"He was a top salesman, because of his intelligence and personality. This was both a blessing and a curse. He was such a good salesman that he could walk into any location and shortly become the best salesman in the area. Because of this ability, we often moved and he was able to provide a secure living wherever we lived. He often claimed that after he left the orphanage, that he traveled to every state in the union (then 48). We often traveled and visited sites he claimed to have visited and if we challenged him, he could go to the newspaper and produce articles in support of his claim, which happened several times. With his background, he had a natural wanderlust and we spent my childhood not only moving to different locations, but extensive vacations around the West Coast.
"When his brother Grant moved to Yakima, Washington, Orson went to work at the same Sears Roebuck store, managing the plumbing department, while Grant managed the appliance department. This lasted about 3 years, and then he left Sears, while Grant stayed the rest of his working career." Orson continued to roam the country, working his way along, and was finally divorced. He reported that due to his childhood wanderings, he had a hard time staying in one place very long.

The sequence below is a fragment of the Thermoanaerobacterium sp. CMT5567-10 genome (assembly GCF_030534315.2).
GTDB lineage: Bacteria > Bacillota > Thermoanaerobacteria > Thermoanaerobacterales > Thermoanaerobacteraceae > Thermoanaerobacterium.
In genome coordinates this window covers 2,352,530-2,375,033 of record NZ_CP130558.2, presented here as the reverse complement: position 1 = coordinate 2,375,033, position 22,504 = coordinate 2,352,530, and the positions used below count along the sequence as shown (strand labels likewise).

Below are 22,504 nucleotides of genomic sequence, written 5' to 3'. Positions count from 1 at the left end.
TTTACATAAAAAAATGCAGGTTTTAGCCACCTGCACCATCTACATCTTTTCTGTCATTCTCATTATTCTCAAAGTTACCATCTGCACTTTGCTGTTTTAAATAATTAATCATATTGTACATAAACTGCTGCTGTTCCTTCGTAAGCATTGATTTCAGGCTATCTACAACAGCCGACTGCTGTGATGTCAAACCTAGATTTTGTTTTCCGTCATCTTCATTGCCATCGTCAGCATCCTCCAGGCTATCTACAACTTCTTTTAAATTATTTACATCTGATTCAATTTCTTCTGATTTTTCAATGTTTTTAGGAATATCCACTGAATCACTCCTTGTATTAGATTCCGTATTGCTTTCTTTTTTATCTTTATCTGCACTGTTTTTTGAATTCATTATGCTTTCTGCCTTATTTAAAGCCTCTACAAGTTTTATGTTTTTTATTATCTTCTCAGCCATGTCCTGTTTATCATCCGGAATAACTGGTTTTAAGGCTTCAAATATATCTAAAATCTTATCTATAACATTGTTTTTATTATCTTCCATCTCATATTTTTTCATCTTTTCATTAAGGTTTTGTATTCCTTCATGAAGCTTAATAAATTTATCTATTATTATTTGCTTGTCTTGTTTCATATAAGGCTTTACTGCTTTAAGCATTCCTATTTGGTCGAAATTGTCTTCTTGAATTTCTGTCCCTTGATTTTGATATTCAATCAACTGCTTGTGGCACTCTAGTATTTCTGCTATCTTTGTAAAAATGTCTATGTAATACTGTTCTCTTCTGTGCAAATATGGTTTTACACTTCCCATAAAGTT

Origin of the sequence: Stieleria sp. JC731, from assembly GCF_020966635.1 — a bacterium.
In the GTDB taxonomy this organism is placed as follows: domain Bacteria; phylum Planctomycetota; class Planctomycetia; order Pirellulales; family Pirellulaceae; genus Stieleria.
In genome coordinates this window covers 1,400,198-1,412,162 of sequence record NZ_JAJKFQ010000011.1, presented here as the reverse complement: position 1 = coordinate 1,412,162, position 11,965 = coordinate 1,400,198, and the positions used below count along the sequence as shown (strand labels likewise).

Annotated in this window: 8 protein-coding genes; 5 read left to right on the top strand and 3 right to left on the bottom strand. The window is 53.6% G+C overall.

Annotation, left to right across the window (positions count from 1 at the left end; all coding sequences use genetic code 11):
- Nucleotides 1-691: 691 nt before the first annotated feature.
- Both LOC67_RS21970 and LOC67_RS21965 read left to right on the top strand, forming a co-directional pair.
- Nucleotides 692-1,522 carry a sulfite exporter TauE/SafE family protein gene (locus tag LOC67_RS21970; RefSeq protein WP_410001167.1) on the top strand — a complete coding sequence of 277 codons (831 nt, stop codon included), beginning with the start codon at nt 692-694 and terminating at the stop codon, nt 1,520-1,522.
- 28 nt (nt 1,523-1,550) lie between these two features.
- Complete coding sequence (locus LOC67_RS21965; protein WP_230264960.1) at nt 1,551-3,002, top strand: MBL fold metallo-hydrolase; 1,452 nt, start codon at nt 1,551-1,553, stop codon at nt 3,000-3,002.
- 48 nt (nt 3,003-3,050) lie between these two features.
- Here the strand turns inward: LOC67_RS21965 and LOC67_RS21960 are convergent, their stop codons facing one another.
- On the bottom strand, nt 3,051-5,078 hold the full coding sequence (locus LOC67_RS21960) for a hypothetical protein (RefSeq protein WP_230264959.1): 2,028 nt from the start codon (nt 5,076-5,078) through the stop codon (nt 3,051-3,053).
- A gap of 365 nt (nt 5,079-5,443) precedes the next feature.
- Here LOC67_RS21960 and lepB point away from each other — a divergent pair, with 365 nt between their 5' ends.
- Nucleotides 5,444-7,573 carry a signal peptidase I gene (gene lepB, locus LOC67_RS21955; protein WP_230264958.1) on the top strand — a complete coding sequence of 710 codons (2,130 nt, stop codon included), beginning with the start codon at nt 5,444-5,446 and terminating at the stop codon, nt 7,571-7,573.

Porfirio (Thomas) went through his sophomore year at San Jose High. Then in the summer of 1922, at about age 15, Thomas and his brother Pratt (Orson) went to San Francisco to find work. Thomas was "shipped out" to a construction site, but there was no work for him. He proceeded south, looking for any kind of work, to feed himself. He said that if it hadn't been for the Salvation Army, he would have starved. He continued heading south, but was unable to find gainful employment. He worked as a boxing sparring partner, as a cowboy, breaking horses, as a horseshoer. He eventually wound up in New Mexico, alone. He finally joined the Army Calvary in El Paso, Texas, at the age of 17, on October 23, 1925, and continued a career in the military
He lost all contact with his family, and would not find them again until the early 1960's through the help of a Bishop of the Mormon Church.